You are currently viewing our boards as a guest so you have limited access to our community. Please take the time to register and you will gain a lot of great new features including; the ability to participate in discussions, network with our members, see fewer ads, upload photographs, create a retirement blog, send private messages and so much, much more!

05162017, 02:57 PM

#22

Give me a museum and I'll fill it. (Picasso) Give me a forum ...
Join Date: Jul 2005
Posts: 5,466

every worst case scenario failed not on 30 year average returns or inflation .
every worst case , 1907,1929,1937 ,1965,1966 failed in the first 15 years .
they ended up having to blow through to much money early on . by the time things turned around they had to little left to act on .
if you can maintain at least a 2% real return average the first 15 years of a 30 year retirement the math will stand for a 4% inflation adjusted draw .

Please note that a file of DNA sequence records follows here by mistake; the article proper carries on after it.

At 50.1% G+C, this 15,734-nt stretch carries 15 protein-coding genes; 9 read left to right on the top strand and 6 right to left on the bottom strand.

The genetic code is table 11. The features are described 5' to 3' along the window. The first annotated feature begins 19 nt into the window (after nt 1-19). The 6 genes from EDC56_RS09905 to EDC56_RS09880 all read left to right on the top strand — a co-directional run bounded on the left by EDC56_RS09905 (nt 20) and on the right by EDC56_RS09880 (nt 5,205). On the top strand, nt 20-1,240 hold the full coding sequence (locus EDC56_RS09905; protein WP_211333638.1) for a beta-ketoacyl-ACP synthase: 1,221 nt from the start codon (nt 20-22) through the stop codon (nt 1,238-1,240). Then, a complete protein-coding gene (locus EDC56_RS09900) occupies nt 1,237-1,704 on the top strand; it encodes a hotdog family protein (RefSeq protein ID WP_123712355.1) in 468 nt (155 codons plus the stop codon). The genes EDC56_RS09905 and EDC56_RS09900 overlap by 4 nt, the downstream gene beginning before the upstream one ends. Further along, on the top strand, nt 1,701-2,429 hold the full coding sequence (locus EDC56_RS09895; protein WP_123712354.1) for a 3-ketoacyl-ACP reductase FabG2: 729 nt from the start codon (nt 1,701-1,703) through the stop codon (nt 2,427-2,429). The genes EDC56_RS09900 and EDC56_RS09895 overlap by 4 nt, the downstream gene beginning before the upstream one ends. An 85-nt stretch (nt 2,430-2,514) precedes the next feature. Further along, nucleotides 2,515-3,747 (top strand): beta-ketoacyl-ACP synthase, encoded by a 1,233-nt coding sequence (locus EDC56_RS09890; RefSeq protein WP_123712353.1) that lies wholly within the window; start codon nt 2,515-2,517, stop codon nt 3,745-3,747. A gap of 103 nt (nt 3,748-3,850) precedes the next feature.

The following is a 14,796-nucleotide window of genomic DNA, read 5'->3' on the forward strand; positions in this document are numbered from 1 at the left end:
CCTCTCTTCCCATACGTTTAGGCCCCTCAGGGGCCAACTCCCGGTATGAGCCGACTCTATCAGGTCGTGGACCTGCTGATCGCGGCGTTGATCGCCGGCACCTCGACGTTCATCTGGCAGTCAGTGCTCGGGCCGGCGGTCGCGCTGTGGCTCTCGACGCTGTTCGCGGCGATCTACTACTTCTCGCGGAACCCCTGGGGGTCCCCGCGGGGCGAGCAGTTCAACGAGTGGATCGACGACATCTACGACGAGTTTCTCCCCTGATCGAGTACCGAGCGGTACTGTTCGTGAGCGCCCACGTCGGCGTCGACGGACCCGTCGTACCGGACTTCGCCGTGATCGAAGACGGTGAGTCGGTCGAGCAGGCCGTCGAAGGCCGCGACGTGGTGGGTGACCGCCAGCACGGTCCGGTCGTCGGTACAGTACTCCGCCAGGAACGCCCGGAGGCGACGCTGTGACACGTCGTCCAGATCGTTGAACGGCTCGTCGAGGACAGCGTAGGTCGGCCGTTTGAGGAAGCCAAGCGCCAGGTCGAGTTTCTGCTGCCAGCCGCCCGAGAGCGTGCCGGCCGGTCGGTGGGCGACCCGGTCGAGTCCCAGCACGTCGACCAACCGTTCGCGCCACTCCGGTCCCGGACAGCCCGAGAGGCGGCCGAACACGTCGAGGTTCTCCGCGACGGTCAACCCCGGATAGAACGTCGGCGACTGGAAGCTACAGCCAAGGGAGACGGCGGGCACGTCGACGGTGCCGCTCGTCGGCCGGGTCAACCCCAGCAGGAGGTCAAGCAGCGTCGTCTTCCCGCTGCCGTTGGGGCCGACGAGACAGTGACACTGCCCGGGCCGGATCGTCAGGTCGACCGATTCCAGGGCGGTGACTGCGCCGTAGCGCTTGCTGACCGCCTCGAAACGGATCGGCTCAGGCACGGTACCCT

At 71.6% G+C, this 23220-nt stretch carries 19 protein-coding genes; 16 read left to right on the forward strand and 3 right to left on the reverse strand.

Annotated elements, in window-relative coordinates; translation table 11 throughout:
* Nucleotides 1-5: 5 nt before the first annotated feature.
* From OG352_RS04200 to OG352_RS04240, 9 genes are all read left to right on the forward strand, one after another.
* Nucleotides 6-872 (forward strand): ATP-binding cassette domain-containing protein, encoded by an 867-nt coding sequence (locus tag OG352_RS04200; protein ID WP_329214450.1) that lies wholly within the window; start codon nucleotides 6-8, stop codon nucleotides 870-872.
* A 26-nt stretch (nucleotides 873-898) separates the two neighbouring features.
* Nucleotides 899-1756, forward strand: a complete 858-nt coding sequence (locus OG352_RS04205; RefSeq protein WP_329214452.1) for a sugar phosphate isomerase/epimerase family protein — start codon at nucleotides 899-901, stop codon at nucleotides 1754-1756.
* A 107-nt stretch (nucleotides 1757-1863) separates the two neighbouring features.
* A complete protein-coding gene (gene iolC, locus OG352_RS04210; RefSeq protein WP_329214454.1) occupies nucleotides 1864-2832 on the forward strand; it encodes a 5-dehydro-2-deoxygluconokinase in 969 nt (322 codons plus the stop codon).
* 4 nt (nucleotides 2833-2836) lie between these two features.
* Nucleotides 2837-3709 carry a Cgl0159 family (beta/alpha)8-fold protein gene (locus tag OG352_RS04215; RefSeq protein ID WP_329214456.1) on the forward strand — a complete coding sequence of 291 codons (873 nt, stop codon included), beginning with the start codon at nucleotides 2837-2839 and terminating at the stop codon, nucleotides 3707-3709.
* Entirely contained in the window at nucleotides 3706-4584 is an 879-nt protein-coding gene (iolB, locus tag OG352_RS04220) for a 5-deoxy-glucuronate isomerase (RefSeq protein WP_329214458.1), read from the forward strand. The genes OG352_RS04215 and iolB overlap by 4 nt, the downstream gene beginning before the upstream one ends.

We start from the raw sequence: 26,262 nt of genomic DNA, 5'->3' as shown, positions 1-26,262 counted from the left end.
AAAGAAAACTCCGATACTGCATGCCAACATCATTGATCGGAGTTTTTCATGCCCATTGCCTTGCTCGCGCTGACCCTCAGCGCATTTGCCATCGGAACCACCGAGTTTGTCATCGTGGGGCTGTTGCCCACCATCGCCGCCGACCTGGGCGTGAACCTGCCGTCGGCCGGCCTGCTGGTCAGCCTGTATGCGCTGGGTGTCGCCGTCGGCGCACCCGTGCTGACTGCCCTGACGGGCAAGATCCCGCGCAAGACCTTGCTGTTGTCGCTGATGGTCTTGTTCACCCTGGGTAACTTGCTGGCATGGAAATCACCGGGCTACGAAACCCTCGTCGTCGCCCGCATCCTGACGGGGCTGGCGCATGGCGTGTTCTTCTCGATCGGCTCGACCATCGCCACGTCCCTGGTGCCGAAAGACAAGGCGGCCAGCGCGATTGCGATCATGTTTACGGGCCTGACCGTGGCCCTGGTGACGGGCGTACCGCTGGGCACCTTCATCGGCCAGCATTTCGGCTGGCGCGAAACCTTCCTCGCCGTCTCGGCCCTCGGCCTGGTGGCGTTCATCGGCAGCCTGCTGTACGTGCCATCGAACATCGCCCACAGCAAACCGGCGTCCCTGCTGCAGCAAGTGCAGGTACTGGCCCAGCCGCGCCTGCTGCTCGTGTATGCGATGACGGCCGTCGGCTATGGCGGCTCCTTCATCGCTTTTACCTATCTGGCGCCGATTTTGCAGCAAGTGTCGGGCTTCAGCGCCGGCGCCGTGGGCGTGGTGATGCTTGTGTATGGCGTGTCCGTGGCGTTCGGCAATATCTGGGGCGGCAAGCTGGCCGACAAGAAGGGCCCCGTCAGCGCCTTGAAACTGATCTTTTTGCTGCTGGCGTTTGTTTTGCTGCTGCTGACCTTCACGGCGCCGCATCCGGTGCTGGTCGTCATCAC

just monitor things , if you are 5 or 6 years in and don't see a 2% real return average a red flag should go up to watch spending .



05162017, 02:57 PM

#23

Give me a museum and I'll fill it. (Picasso) Give me a forum ...
Join Date: Mar 2011
Posts: 6,472

Quote:
Originally Posted by mathjak107
4% inflation adjusted , 30 years .

Ok. Thanks! This is good to keep in mind.
__________________
Living well is the best revenge!
Retired @ 52 in 2005



05162017, 03:02 PM

#24

Give me a museum and I'll fill it. (Picasso) Give me a forum ...
Join Date: Jul 2005
Posts: 5,466

you can see here why all the worst case's failed in the first 15 years . 30 year returnas are actually quite normal , but to little to late .
even the great bull market from 1987 to 2003 with 14% cagr average returns could not save the 1965/1966 group .